“Brood parasites and their hosts are often locked in an ongoing arms race of attack and defense, with each escalating over evolution,” explained Martin Stevens<, an ecologist at the University of Exeter (formerly of the University of Cambridge) and lead author of the paper, in an email. “Our work shows that cuckoo finches have a cunning strategy to beat host defenses and trick them into accepting not just one, but often multiple parasitic eggs.”
To arrive at these findings, Stevens, Spottiswoode and co-author Jolyon Troscianko traveled to Zambia. They searched the grasslands for nests built by tawny flanked prinias, a somewhat drab passerine bird that is a favorite victim of cuckoo finches. The prinias lay a lovely array of colored eggs–red, blue, olive and white, of all different speckled patterns–although females stick to one egg color and pattern type throughout their life times.
Rather than mimic those eggs, cuckoo finches rely upon chance luck to get their egg-matching right. ”Adult cuckoo finches and prinia might not be the most exciting birds to look at in terms of their plumage, but when you see how wonderfully colorful and diverse their eggs are, you realize that there must be a remarkable evolutionary battle going on inside the host nests,” Stevens says.
To figure out how the cuckoos manage their deceit, the researchers performed several field experiments. First, they swapped prinia eggs in different configurations between around 50 nests. Some birds received one foreign egg and kept two of their own, while others received one egg and kept three, or two eggs and kept two.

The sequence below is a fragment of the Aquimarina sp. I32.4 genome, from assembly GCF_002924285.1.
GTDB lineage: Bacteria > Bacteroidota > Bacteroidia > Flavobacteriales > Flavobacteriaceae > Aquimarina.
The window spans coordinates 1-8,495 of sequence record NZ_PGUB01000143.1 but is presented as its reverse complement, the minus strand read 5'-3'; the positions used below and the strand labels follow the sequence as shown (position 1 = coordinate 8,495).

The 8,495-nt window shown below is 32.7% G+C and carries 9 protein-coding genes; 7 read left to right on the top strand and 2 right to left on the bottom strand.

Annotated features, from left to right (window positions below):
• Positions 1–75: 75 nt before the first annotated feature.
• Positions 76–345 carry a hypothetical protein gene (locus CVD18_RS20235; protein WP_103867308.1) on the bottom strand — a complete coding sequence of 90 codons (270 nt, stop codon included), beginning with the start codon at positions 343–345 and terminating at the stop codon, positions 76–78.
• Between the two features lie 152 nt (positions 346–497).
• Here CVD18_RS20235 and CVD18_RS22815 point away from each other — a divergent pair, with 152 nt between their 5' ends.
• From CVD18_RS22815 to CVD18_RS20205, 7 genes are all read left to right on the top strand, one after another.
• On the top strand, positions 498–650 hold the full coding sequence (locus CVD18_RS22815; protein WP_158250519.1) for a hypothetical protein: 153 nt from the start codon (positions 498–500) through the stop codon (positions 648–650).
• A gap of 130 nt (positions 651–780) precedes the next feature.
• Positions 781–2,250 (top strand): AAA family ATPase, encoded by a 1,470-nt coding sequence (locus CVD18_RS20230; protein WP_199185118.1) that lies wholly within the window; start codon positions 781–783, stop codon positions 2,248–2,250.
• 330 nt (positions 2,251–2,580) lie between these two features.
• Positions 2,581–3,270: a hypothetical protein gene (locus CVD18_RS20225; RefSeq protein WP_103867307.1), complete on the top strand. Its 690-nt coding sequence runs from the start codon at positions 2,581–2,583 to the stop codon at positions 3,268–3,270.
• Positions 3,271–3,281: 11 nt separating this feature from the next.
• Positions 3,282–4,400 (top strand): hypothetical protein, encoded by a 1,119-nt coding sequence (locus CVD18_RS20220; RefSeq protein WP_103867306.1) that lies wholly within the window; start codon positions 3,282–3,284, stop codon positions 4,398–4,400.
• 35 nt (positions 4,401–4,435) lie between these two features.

The team recorded how often the birds purged their nests of suspect eggs; which of those eggs they kicked out; and how close a visual match those foreign eggs were compared to their own. They found that the prinias were significantly more likely to reject the foreign eggs than their own eggs. In the few cases that they rejected their own eggs, the foreign eggs were a very close match in color and pattern.
By further statistically analyzing these results, the team was able to break down which factors influence whether or not a host bird rejects or accepts an egg. They found that pattern diversity, pattern size and the proportion of foreign eggs all significantly influenced whether a host bird keeps or dumps a foreign egg.